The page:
How projection TV works
Here's what makes projection TVs a great option.
The cathode ray tube (CRT), the technology basis of TV's, is very reliable and has good picture quality. But it is limited by screen size because the screen is made of glass. The largest CRT screens measure about 40 inches diagonally. A CRT TV with a screen that size is deep, heavy and unwieldy.
Enter the Projection TV
Even though projection TV models don't have the quality of a direct-view CRT set, the pictures can be much bigger. Instead of using a direct-view setup, a projection TV creates a small picture and then uses a beam of light to display that picture at a much larger size.
The projector and the traditional image source can be either a CRT or a liquid crystal display (LCD) and then it shines that image onto a large screen located elsewhere. Liquid crystal displays are common and found in clocks and laptop computers.
How it Works
Projection TV systems consist of the projector unit, a projection screen and the relevant control electronics. In the projection unit there are two basic design deployments: the front and rear projection.
In this system, the image path starts from the projection onto a screen situated elsewhere in the room. The projected image size is normally limited only by the size of the room itself. For optimum performance a front projection set-up calls for a room where you have control over the room environment. In particular you need to have all lights switched off completely.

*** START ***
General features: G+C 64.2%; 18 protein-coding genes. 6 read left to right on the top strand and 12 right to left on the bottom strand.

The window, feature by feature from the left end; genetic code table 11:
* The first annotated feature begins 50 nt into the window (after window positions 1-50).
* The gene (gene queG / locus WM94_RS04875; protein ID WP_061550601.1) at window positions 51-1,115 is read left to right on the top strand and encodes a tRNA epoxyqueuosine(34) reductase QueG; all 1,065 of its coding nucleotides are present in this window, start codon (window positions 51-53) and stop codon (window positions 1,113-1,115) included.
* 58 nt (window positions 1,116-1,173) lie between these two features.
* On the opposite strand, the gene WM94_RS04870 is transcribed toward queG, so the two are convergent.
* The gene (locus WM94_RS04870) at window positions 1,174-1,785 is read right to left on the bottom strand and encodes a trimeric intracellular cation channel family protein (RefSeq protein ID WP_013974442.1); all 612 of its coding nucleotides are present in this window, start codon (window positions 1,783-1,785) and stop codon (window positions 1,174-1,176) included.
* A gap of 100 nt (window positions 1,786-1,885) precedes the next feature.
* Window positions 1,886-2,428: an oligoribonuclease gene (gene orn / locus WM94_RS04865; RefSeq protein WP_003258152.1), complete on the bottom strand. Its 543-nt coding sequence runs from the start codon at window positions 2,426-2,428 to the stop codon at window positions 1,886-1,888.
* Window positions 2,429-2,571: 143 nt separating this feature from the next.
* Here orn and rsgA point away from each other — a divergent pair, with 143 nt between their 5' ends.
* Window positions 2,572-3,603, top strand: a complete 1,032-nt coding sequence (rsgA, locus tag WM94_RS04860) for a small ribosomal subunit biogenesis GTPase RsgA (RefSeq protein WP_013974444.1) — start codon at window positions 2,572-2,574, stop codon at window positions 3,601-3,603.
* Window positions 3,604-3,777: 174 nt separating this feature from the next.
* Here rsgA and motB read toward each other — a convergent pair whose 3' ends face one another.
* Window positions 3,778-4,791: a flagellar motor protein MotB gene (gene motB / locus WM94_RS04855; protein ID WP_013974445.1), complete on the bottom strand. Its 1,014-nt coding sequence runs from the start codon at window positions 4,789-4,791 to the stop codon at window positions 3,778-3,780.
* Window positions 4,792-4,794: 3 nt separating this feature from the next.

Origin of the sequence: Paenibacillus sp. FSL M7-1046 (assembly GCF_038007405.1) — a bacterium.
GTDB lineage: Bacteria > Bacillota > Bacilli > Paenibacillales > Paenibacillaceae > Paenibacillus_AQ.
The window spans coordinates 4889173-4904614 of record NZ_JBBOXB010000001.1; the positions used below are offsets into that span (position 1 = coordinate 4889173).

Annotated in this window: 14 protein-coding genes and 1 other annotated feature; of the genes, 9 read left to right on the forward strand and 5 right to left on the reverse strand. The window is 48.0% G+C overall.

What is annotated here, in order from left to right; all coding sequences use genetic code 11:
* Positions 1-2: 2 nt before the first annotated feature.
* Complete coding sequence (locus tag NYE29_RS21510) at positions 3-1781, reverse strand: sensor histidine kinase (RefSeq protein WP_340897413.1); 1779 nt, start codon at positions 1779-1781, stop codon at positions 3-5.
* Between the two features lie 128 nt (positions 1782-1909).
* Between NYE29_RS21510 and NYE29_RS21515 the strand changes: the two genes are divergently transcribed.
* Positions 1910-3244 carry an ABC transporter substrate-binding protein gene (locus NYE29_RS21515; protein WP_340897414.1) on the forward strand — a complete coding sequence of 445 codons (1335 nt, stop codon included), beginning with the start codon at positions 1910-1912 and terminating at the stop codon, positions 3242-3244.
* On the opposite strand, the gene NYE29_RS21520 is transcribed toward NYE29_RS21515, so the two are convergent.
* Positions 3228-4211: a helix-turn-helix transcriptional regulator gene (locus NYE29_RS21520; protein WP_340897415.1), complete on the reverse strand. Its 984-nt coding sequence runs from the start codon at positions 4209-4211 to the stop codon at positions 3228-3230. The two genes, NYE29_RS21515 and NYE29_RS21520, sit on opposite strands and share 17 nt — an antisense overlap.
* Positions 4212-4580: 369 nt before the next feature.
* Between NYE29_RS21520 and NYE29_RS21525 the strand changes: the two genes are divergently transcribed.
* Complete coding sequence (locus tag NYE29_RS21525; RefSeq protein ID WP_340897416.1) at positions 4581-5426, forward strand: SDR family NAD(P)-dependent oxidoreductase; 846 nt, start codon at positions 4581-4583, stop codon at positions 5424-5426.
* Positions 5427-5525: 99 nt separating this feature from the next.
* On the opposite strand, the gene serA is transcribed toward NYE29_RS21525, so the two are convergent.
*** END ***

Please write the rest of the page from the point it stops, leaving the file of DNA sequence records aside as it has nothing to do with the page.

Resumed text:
In this system the image path starts from the projection and goes to a mirror within the projection box itself. The mirror then bounces the image on a screen located at the front of the box which houses the various components of the video projection system.
The advantage is that this makes a rear projection TV similar in to a large-screen conventional television. A rear projection system is better since room lighting does not interfere with the light path between the projection unit and the projection screen on the front of the TV.
The Control Electronics
Detailed pictures are possible from both configurations. They can use small reflective or transmissive devices. The reflective devices pick up the picture by bouncing off the device. The transmissive devices pick up the picture by traveling through the device. Once the light picks up the picture, a lens magnifies the picture and projects it onto the screen.
Transmissive-Type Video Projectors
Transmissive-type projectors use either CRT tubes or an LCD type display to generate the image.
Typically this technology uses small 9" tubes, which are similar to those used in conventional TV sets except that these are extremely bright and more expensive.
These make use of a small color LCD display panel to generate the image. A bright light source is used to backlight the LCD and an optical lens arrangement is used to project the image formed by the LCD onto a screen.
Reflective-Type Video Projectors
There are two types of technologies for the reflective type of video projectors: the liquid crystal on silicon (LCoS) and digital micromirror device (DMD). With LCoS, light passes through a liquid crystal layer and it bounces off a reflective surface. When the light returns back through the liquid crystals, the crystals act as light valves to create the light and dark areas of the picture.
With DMD a small, rectangular device uses microscopic mirrors to make a picture. The mirrors point toward a projection lens or away from it.
Both Options are Good
A rear projection TV gives you an immediate affordable solution for a thoroughly big screen TV. All you have to do is unpack the product and there you have a big screen TV in front of you.
A front projector TV, on the other hand, resembles the movie theater experience. If you have the room space, this is the way to go. Home theater projectors are more affordable than ever and can support video projections up to 300-inch diagonal.
With these technologies, you have an idea how projection TV works. The best part is that you can get very large pictures without having very large and bulky TV sets.